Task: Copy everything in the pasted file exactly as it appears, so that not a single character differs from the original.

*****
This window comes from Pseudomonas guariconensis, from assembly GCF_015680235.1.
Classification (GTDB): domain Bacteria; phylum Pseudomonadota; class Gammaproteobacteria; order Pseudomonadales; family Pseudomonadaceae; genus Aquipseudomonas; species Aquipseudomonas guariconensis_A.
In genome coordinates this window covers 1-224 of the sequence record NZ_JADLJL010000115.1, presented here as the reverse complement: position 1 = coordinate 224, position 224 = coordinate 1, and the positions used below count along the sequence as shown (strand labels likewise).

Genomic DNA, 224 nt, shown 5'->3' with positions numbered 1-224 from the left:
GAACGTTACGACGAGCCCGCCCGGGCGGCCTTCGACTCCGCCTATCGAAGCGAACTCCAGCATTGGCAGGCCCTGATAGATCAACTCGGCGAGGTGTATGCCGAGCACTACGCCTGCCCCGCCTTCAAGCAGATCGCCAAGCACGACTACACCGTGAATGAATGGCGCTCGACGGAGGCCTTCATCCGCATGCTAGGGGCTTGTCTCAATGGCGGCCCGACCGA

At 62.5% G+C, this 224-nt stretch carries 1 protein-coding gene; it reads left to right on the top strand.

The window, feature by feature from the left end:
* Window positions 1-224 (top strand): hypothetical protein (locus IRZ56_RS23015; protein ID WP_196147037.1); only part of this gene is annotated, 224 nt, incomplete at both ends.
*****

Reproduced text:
This window comes from Pseudomonas guariconensis, from assembly GCF_015680235.1.
Classification (GTDB): domain Bacteria; phylum Pseudomonadota; class Gammaproteobacteria; order Pseudomonadales; family Pseudomonadaceae; genus Aquipseudomonas; species Aquipseudomonas guariconensis_A.
In genome coordinates this window covers 1-224 of the sequence record NZ_JADLJL010000115.1, presented here as the reverse complement: position 1 = coordinate 224, position 224 = coordinate 1, and the positions used below count along the sequence as shown (strand labels likewise).

Genomic DNA, 224 nt, shown 5'->3' with positions numbered 1-224 from the left:
GAACGTTACGACGAGCCCGCCCGGGCGGCCTTCGACTCCGCCTATCGAAGCGAACTCCAGCATTGGCAGGCCCTGATAGATCAACTCGGCGAGGTGTATGCCGAGCACTACGCCTGCCCCGCCTTCAAGCAGATCGCCAAGCACGACTACACCGTGAATGAATGGCGCTCGACGGAGGCCTTCATCCGCATGCTAGGGGCTTGTCTCAATGGCGGCCCGACCGA

At 62.5% G+C, this 224-nt stretch carries 1 protein-coding gene; it reads left to right on the top strand.

The window, feature by feature from the left end:
* Window positions 1-224 (top strand): hypothetical protein (locus IRZ56_RS23015; protein ID WP_196147037.1); only part of this gene is annotated, 224 nt, incomplete at both ends.